An Update on Using Commas with Etc.

At paragraph 6.20, the 17th edition of The Chicago Manual of Style notes that the abbreviation etc. (et cetera, literally “and others of the same kind”) and such equivalents as and so forth and and the like are preceded by a comma. In a slight departure from previous editions of CMOS, such expressions are

Can This Not Help But Be a Double Negative?

Double negatives come in many flavors in addition to the familiar “we didn’t find no money” type. Our friends at the website Language Log keep an archive of documented cases of “misnegation,” featuring popular head-scratchers like “I can’t help but not be X,” “I don’t doubt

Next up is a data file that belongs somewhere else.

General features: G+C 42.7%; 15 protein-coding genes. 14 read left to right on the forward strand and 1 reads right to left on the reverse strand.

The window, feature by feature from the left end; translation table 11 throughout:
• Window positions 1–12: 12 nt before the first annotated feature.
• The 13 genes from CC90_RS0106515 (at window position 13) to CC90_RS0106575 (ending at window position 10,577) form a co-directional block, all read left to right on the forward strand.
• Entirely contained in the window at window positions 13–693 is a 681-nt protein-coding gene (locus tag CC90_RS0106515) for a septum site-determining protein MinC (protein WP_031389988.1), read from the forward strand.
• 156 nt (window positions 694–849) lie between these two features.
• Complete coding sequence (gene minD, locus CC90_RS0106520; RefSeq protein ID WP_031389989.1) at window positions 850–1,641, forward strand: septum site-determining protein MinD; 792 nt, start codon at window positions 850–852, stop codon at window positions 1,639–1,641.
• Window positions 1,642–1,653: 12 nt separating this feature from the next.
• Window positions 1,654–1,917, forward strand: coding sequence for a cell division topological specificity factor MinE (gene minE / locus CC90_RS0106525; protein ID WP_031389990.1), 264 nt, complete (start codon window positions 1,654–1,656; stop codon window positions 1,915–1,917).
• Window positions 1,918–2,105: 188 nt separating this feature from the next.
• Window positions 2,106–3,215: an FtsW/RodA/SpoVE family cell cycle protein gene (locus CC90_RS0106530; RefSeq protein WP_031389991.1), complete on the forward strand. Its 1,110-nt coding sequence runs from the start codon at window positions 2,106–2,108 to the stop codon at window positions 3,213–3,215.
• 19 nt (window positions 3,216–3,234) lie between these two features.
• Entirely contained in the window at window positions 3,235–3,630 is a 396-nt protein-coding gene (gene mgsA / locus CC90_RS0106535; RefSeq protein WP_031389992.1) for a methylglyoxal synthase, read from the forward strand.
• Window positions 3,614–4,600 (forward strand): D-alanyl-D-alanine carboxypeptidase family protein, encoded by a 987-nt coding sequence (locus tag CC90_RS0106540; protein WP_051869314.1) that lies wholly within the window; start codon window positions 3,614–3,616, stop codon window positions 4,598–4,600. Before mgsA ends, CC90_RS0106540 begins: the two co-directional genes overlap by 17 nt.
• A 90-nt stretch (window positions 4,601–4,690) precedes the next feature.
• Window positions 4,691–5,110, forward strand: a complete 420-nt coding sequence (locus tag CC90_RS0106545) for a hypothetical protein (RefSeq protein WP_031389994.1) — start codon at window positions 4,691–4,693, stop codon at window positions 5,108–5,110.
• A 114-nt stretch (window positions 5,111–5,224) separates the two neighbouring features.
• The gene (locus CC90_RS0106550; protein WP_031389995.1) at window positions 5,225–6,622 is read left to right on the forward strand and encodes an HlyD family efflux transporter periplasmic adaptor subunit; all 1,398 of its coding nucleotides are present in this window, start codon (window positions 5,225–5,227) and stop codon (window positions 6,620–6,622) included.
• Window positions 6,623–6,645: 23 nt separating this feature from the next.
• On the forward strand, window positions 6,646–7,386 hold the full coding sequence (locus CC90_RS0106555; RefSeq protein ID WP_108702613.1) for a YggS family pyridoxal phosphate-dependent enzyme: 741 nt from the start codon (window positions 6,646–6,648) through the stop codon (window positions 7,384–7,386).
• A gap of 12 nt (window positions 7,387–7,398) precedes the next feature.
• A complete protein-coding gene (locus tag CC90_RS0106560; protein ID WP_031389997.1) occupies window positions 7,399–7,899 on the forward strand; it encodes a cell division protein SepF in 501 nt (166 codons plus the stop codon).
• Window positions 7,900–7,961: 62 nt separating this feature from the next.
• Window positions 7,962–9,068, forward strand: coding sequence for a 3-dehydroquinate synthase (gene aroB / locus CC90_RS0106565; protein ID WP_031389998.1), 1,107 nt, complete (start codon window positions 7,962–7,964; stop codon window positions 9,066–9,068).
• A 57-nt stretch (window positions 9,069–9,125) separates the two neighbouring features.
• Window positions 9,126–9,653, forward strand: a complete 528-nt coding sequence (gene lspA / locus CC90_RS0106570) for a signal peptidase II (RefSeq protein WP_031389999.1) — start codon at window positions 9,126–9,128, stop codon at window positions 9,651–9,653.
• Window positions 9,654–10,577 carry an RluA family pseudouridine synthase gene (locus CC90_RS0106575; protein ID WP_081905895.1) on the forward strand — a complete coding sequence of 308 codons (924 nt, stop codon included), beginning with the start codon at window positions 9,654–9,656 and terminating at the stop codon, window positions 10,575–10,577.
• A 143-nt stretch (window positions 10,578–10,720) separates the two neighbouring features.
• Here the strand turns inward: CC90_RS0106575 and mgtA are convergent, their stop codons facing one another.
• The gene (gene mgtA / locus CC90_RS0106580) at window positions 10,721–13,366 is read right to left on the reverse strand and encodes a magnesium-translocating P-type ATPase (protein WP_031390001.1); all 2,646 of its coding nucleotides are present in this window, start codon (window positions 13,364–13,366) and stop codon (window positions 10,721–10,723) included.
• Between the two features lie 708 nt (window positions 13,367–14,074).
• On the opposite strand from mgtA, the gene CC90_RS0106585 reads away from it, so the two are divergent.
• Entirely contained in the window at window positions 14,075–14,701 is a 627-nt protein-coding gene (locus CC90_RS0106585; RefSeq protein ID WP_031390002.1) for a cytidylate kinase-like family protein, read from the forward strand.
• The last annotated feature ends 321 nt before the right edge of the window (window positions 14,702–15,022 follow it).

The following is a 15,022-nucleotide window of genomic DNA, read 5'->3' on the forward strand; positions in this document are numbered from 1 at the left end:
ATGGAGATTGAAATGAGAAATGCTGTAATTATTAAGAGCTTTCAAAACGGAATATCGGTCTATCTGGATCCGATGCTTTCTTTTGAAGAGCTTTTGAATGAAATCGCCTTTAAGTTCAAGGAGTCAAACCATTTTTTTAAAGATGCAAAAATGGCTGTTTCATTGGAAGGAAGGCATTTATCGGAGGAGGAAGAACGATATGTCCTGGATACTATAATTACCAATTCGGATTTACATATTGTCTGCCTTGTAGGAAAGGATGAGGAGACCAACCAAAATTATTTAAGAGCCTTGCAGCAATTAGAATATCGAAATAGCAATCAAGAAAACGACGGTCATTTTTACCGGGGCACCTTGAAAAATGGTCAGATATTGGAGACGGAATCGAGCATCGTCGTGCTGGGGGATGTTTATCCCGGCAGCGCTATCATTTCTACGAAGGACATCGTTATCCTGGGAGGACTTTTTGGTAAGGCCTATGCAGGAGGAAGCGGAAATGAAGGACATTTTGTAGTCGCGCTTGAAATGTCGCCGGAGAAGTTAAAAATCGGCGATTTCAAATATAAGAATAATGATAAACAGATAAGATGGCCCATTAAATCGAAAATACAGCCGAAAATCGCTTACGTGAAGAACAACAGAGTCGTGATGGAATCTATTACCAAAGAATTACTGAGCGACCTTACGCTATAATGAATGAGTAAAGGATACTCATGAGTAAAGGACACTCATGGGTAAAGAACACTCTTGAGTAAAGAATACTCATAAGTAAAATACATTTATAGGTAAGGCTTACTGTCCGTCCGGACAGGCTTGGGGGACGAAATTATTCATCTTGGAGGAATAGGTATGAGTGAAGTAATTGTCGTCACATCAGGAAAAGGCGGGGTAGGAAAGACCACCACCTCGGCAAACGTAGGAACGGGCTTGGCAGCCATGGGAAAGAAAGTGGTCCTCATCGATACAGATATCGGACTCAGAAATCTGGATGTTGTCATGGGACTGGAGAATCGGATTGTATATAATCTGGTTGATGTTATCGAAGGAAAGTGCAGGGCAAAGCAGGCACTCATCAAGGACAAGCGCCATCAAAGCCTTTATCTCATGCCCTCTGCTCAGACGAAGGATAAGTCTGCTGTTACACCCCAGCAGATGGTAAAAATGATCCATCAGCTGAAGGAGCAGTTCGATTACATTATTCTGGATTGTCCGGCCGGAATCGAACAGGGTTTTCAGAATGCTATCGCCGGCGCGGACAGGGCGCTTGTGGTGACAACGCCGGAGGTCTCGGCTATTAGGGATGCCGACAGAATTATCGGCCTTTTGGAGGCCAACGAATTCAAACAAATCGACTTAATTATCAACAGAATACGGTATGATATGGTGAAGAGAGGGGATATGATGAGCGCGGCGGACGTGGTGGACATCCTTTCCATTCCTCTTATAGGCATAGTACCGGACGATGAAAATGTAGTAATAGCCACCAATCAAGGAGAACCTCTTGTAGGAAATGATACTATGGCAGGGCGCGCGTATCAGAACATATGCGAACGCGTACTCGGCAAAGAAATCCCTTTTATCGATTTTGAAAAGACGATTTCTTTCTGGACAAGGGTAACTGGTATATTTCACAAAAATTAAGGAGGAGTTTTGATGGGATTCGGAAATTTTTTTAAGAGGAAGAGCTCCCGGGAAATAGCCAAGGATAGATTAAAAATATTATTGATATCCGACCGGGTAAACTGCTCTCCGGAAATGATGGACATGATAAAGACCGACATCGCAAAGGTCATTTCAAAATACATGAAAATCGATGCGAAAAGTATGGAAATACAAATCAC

How Long Will My Copyright Last?

How long will your copyright last? The answer depends on a number of factors, including the year it was created, how many authors there were, and where it was published. New to the 17th edition of The Chicago Manual of Style is

Toast with us as we celebrate the new edition

Who says editors don’t know how to party? Today at the University of Chicago Press we toasted the arrival of the 17th edition of The Chicago Manual of Style. The Manual has been underway almost since the moment the 16th edition arrived, and this celebration topped seven years of work. Missing from this get-together were…

Sentence Adverbs

The 17th edition of The Chicago Manual of Style will arrive any day now! We’ve been looking at some of the changes and new material in the new edition. This week, we take a look at sentence adverbs.

Styling Titles of Websites, CMOS 17

Continuing our series CMOS 17 in ’17, this week we further explain one of the changes you will find in the new 17th edition of The Chicago Manual of Style when it appears in September. It’s not a big change, but it’s one you may use often.